MEMPHIS, Tenn. — As the death count rises, there’s one service growing more essential: funeral homes.
But traditional funerals with crowds of mourners packed inside a building can be breeding grounds for the coronavirus, which is why more funerals are happening outside.
Forrest City, Arkansas, funeral director Miles Kimble said graveside services account for almost all his funerals these days, including one held Saturday in Helena-West Helena.
“I maybe had 35 at the graveside service, opposed to where you would have normally had maybe 125 at a church or chapel service,” Kimble said.
Just this week, a Clarksdale pastor died from the coronavirus after possibly contracting it at a funeral service last month.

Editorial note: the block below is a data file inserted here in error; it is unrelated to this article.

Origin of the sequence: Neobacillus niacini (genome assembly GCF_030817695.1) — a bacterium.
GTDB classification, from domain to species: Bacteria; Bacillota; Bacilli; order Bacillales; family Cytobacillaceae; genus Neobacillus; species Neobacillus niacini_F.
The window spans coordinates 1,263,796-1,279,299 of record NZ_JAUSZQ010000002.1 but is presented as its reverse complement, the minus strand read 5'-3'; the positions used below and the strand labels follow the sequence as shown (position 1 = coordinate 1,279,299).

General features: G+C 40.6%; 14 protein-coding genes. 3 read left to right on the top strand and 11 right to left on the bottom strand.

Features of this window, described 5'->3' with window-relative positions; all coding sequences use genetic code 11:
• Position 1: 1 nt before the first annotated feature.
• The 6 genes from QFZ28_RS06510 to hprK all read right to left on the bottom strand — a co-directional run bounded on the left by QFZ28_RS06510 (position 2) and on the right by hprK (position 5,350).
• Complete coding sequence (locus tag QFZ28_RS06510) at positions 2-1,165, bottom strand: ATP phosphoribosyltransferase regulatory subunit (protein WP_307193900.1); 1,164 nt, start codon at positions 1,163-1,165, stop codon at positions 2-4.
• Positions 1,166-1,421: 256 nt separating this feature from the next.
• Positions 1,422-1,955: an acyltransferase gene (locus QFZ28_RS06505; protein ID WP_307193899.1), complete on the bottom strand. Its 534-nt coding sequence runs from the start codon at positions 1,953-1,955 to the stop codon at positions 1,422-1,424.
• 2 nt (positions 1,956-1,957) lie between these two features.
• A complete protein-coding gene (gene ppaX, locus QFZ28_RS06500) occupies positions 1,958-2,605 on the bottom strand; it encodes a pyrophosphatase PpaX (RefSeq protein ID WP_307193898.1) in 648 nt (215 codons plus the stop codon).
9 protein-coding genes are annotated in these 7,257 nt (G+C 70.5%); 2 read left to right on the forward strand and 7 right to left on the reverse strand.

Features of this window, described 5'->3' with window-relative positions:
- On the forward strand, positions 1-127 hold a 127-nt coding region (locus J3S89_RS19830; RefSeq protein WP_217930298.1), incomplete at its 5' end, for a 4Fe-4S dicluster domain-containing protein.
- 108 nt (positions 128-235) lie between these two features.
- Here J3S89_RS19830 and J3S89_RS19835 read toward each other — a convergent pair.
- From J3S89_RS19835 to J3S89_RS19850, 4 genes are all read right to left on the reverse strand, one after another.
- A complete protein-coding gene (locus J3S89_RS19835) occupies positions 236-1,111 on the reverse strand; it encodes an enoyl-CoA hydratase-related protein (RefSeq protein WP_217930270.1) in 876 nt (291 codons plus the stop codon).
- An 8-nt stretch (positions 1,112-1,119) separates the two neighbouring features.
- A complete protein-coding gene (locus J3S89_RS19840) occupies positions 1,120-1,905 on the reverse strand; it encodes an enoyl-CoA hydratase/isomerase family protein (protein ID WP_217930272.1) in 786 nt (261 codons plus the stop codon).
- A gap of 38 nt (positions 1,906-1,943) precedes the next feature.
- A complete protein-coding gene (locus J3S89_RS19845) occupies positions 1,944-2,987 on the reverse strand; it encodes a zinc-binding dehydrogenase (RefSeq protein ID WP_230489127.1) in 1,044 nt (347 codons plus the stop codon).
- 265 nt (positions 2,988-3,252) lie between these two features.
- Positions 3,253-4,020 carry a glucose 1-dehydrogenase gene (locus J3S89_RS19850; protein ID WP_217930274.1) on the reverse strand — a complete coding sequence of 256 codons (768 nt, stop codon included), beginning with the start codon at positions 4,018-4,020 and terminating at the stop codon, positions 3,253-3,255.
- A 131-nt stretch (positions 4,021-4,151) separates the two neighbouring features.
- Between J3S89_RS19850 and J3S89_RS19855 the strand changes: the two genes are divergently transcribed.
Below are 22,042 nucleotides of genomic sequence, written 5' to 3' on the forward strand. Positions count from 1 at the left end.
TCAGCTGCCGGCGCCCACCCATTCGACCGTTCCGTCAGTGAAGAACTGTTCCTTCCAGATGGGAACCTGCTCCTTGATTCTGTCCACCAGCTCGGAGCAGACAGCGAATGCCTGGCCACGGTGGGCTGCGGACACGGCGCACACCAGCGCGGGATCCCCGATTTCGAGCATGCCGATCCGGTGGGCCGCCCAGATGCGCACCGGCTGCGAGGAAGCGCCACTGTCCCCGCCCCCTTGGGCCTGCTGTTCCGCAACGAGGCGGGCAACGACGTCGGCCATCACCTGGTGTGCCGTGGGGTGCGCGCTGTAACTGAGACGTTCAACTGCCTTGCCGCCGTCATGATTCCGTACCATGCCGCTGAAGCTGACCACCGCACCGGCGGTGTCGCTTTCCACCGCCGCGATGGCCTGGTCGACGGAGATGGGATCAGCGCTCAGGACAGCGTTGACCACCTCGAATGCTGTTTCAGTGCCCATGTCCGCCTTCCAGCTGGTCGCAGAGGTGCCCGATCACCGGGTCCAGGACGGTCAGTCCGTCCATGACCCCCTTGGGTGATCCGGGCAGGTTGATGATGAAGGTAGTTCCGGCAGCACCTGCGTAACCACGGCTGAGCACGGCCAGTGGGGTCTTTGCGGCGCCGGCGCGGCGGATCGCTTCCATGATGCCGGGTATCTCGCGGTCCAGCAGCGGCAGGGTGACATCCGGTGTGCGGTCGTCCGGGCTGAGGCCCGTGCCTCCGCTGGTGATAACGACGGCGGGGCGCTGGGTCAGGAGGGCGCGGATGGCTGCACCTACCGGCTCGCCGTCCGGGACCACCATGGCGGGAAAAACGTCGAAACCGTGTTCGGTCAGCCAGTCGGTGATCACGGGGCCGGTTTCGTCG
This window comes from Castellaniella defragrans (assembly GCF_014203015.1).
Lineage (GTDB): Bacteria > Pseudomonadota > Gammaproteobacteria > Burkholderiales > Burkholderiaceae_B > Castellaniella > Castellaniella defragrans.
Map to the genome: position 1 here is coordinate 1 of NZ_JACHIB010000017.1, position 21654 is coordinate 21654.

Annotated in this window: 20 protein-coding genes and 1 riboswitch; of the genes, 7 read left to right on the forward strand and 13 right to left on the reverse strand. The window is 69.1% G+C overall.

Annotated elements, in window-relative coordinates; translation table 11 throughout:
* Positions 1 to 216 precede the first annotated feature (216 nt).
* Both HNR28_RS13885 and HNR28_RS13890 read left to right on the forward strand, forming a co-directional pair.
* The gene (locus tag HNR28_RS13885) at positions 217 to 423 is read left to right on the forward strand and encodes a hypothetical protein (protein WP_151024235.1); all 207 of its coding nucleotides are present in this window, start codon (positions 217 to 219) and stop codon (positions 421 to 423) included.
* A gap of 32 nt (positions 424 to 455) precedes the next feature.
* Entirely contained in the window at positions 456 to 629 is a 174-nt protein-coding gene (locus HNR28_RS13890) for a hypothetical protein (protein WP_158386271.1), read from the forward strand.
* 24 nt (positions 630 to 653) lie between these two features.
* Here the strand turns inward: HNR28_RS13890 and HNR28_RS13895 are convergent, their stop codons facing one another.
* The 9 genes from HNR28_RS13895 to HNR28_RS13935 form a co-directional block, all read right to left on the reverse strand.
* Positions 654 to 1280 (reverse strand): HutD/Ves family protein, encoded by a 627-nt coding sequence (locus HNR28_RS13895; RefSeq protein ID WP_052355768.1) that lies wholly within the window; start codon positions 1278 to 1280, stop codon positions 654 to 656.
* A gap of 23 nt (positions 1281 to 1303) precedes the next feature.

Tuesday, the City of West Memphis’ COVID-19 task force met with directors of the city’s three licensed funeral homes to discuss how they would operate during the pandemic.
Because indoor services are limited to only 10 people, most funeral homes have moved to graveside services.
“We understand when you lose a loved one, you want to pay your respects, say goodbye, but we don’t want to do it … [with] you saying goodbye, but then you setting up another five or six funerals the week after,” West Memphis Mayor Marco McClendon said.
Kimble has taken safety one step further with virtual funeral services.
“Families are able to watch the service Facebook Live if they give us consent,” he said. “They’re able to view their loved one in a private setting that we have on webcasting where different family members can log in with a password.”